2006–present: Full-time entertainer
Early in Jeong's career, he studied with director Natalia Lazarus at the Los Angeles Performing Arts Conservatory where she coached him for his film debut in Knocked Up. Lazarus coached Jeong from 2006 - 2012 for all of his film and television roles through The Hangover Part II.
Subsequently, he has appeared in Step Brothers; Pineapple Express; Role Models as King Argotron; All About Steve; The Goods: Live Hard, Sell Hard; Couples Retreat; and as Mr. Chow in The Hangover, The Hangover Part II, and The Hangover Part III. He co-starred in Zookeeper and Transformers: Dark of the Moon, released in summer 2011.
Jeong played Señor Chang on the NBC sitcom Community and was nominated for the show's "Male Breakout Star" at the 2010 Teen Choice Awards. He was nominated for two 2010 MTV Movie Awards, winning the award for Best WTF Moment and for MTV Movie Award for Best Villain for The Hangover. In fall 2010, Adidas basketball began a wide-ranging marketing campaign in which he starred as "Slim Chin", alongside NBA stars Dwight Howard and Derrick Rose. On May 22, 2011, he hosted the 2011 Billboard Music Awards in Las Vegas on ABC and was featured in a Hands Only CPR PSA campaign from the American Heart Association on June 15, 2011.
In 2012, it was reported that Jamie Foxx and Jeong have each agreed to star in movies written and produced by the other. Foxx has agreed to take a leading role in the Jeong's buddy comedy After Prom. Jeong, in turn, will star in Foxx's sports comedy All-Star Weekend. He also started as the voice of Dr Yap in the animated comedy series Bob's Burgers.
In 2013, he appeared in Michael Bay's Pain & Gain (2013), as Johnny Wu, a motivational speaker. Later that year, he returned in a significantly expanded role as Mr. Chow in The Hangover Part III. He voiced Kim Ly in the animated film Turbo (2013). In 2015, Jeong starred, wrote, and executive produced the pilot of his new ABC medical comedy, Dr. Ken, as a frustrated HMO doctor juggling his career, marriage, and parenting, but succeeding at none of them. On May 7, 2015, the series was ordered by ABC to debut in the 2015–16 TV season starring Jeong, Suzy Nakamura, Dave Foley, Tisha Campbell-Martin, and Jonathan Slavin. The series premiered on October 2, 2015.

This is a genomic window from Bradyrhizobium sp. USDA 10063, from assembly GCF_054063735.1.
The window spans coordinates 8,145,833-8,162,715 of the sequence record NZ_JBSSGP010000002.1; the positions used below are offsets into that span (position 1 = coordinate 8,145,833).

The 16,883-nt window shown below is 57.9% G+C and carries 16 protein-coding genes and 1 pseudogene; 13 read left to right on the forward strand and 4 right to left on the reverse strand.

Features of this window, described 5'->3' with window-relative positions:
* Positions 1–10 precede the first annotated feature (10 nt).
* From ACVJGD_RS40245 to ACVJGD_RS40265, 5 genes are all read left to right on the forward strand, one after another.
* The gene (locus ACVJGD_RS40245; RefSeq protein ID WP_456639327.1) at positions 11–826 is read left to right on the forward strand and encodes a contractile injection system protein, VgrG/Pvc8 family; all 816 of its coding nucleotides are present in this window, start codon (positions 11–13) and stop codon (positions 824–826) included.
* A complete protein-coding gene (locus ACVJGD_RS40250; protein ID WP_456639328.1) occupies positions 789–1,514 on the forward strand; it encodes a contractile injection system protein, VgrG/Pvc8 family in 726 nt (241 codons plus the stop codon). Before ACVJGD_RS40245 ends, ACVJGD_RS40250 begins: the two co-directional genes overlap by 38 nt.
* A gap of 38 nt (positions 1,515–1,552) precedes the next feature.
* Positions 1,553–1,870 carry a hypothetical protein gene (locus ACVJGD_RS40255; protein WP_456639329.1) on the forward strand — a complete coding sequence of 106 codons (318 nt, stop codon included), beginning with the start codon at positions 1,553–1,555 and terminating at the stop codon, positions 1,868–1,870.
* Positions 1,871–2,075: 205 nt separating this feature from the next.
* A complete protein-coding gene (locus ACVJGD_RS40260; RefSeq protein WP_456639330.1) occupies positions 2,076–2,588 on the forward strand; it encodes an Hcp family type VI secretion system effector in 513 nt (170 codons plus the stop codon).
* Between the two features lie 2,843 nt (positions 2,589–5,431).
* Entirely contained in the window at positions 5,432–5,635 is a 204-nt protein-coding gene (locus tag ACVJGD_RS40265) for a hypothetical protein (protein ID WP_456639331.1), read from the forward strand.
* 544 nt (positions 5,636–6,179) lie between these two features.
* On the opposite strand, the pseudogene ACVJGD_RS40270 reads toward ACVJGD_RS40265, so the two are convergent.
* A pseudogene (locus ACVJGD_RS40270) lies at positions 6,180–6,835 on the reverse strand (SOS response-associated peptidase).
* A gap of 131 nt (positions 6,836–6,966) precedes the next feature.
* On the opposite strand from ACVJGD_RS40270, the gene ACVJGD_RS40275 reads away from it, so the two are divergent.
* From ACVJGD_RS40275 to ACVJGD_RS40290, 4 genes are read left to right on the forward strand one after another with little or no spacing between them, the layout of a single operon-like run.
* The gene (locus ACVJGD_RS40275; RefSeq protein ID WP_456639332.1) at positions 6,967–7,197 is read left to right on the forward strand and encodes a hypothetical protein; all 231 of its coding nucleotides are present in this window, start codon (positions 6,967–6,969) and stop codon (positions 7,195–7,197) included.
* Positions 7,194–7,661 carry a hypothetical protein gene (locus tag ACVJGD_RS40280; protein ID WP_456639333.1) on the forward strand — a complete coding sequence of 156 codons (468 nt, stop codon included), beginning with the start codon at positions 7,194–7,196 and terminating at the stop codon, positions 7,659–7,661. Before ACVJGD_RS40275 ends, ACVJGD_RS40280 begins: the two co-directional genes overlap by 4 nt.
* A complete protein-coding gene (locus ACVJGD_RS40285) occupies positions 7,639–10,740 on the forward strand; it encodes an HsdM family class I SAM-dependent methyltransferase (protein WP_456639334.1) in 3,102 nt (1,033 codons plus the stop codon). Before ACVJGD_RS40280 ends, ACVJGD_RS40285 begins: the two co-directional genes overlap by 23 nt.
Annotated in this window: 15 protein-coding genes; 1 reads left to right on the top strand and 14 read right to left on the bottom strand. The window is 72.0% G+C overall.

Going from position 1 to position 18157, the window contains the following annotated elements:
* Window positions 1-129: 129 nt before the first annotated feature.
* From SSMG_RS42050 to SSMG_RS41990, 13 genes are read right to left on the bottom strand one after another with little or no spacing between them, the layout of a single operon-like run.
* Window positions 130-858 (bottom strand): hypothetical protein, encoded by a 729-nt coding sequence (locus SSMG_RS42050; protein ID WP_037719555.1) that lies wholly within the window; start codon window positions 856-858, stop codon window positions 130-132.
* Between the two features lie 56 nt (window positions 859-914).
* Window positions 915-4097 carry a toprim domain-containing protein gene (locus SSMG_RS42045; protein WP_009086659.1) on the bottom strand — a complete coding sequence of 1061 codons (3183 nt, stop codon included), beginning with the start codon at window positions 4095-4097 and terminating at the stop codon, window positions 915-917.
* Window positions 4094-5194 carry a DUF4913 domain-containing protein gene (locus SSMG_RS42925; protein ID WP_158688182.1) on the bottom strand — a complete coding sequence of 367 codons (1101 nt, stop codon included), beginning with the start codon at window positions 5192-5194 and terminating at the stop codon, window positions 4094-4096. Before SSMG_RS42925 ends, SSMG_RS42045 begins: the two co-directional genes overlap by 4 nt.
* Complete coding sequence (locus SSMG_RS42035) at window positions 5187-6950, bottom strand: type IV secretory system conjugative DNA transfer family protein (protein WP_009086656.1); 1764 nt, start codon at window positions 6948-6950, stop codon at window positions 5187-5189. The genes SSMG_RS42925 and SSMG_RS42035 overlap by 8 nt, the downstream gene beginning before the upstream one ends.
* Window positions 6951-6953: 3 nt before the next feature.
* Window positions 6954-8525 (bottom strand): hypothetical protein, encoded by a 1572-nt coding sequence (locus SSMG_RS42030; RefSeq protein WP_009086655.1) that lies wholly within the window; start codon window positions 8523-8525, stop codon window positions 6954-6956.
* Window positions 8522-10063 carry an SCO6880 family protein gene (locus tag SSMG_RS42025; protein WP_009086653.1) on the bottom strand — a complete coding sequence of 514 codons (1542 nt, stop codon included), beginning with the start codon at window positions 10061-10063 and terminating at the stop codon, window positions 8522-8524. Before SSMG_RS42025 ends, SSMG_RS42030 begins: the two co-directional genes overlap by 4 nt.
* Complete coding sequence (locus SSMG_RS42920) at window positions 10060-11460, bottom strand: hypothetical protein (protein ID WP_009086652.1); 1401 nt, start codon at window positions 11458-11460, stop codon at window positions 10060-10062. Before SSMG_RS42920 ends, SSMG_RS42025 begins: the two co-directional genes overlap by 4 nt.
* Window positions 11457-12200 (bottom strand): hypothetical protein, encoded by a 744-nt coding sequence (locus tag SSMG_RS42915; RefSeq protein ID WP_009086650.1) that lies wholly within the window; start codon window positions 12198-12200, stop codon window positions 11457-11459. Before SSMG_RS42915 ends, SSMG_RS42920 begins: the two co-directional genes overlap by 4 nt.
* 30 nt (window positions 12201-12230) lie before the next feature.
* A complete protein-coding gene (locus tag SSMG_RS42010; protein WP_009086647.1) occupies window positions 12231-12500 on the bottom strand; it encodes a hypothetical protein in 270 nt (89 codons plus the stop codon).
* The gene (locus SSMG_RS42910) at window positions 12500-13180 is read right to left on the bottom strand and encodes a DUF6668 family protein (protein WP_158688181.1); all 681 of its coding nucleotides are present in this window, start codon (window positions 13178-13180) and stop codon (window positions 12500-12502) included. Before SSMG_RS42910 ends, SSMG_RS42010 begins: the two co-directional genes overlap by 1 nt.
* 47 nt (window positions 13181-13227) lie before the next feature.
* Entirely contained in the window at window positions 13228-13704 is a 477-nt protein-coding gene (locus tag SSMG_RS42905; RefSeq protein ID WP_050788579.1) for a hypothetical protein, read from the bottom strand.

In August 2018, Fox cast Jeong as a celebrity panelist on its upcoming music competition series The Masked Singer, based on the South Korean series King of Mask Singer. Additionally, Jeong appeared as a panelist on the first series of the British adaptation of the show. In January 2019, Jeong made a guest appearance on King of Mask Singer, performing "Creep" by Radiohead as the Golden Pig.
Jeong was awarded the Visionary Award by East West Players, the oldest Asian Pacific American theatre company in the United States, for helping to raise "the visibility of the Asian Pacific American (APA) community through [his] craft."
In March 2020, Jeong started a podcast with fellow Community actor Joel McHale, The Darkest Timeline with Ken Jeong & Joel McHale, as a response to the social isolation brought on by COVID-19 pandemic.
Jeong's wife, Tran Ho, is Vietnamese American, a family physician, and a breast cancer survivor. They have twin daughters named Zooey and Alexa (born 2007). Jeong and his family reside in Calabasas, California.